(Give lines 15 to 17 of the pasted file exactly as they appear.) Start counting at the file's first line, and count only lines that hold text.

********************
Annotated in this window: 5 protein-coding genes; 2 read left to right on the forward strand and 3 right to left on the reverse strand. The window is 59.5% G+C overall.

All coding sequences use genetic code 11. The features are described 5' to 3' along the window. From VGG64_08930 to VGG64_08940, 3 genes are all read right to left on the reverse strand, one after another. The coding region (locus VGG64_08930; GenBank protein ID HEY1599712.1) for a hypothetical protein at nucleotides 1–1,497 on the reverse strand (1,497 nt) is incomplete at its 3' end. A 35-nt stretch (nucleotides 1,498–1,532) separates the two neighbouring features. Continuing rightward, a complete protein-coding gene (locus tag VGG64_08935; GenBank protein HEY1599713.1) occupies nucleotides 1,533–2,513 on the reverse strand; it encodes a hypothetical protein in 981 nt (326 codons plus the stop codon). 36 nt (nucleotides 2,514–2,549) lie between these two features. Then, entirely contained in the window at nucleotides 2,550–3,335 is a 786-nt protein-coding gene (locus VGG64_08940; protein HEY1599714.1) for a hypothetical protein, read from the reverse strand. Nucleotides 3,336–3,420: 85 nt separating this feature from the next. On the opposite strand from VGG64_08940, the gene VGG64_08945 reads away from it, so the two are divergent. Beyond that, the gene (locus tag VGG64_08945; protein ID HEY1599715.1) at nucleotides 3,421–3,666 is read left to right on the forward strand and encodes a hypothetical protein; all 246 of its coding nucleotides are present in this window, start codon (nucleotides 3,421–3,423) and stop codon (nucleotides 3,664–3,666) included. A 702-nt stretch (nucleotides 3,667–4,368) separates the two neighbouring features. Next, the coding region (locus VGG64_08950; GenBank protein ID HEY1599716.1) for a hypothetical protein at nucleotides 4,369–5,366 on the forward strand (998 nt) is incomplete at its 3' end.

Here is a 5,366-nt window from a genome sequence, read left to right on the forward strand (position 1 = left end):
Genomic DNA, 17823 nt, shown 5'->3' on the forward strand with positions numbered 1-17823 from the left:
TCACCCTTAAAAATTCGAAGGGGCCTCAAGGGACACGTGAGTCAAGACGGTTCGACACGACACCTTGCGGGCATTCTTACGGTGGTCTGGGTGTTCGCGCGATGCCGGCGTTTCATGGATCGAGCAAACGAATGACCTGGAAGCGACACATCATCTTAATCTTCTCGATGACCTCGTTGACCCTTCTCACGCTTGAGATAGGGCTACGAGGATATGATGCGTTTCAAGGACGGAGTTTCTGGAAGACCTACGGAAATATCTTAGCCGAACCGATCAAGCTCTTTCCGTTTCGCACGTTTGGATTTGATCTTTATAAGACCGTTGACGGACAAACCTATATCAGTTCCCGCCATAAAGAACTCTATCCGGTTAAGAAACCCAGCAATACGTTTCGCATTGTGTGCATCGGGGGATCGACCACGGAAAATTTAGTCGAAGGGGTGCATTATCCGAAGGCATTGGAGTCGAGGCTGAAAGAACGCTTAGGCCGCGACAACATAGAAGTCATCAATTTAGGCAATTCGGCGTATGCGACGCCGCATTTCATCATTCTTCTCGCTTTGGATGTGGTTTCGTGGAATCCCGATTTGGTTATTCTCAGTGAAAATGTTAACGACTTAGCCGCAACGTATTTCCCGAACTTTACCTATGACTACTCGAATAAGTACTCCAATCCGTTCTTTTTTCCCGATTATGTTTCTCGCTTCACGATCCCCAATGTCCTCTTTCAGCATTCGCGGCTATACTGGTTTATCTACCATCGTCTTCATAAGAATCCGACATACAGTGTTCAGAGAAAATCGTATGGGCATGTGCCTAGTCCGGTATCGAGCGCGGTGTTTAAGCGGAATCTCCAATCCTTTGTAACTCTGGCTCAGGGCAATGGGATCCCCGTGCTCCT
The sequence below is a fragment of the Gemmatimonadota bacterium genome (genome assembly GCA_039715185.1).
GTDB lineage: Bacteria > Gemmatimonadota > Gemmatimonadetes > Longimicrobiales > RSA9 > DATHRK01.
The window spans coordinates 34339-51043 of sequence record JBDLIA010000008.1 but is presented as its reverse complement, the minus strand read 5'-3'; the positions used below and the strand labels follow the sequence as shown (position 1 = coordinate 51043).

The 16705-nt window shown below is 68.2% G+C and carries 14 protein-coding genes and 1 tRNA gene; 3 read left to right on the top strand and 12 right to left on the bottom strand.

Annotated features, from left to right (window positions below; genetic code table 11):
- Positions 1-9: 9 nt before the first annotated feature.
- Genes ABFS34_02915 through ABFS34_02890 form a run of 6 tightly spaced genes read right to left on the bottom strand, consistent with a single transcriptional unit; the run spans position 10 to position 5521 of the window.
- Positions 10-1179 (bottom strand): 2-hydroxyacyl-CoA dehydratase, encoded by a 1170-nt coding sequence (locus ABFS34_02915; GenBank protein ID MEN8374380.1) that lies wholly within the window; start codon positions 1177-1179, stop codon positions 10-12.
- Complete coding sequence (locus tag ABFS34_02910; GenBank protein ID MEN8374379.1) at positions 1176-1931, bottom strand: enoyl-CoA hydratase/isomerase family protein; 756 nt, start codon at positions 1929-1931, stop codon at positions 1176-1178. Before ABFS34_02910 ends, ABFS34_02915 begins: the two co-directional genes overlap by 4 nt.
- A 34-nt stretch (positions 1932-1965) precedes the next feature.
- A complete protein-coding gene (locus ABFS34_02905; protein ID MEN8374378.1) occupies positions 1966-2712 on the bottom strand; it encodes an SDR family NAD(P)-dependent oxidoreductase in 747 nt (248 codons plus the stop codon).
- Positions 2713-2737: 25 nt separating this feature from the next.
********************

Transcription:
- A 34-nt stretch (positions 1932-1965) precedes the next feature.
- A complete protein-coding gene (locus ABFS34_02905; protein ID MEN8374378.1) occupies positions 1966-2712 on the bottom strand; it encodes an SDR family NAD(P)-dependent oxidoreductase in 747 nt (248 codons plus the stop codon).
- Positions 2713-2737: 25 nt separating this feature from the next.